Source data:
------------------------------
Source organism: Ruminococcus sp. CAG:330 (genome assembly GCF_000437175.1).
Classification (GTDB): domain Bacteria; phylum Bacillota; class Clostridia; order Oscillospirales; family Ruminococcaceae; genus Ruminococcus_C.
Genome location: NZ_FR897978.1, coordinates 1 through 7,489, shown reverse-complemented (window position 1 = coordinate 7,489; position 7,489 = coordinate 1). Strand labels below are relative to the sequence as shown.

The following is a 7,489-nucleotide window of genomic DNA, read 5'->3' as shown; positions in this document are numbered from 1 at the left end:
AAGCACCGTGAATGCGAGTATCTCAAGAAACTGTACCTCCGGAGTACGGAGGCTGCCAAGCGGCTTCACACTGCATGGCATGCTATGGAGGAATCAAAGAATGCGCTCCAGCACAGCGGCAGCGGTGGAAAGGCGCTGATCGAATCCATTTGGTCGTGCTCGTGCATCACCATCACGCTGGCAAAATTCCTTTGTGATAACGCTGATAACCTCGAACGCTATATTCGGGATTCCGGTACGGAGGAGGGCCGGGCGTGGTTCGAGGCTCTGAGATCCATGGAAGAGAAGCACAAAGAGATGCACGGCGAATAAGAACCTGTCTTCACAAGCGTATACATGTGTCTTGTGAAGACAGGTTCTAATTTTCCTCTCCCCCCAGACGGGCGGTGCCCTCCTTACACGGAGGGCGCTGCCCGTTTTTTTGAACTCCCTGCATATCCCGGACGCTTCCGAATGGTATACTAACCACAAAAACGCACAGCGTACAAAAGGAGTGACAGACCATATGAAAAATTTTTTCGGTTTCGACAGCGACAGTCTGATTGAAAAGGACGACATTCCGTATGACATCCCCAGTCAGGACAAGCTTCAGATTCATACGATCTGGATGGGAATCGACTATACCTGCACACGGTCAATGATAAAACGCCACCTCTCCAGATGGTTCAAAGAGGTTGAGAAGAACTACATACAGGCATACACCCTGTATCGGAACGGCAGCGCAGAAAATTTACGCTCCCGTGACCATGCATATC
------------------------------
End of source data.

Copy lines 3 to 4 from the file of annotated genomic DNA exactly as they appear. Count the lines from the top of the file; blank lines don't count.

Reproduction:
Genome location: NZ_FR897978.1, coordinates 1 through 7,489, shown reverse-complemented (window position 1 = coordinate 7,489; position 7,489 = coordinate 1). Strand labels below are relative to the sequence as shown.

The following is a 7,489-nucleotide window of genomic DNA, read 5'->3' as shown; positions in this document are numbered from 1 at the left end: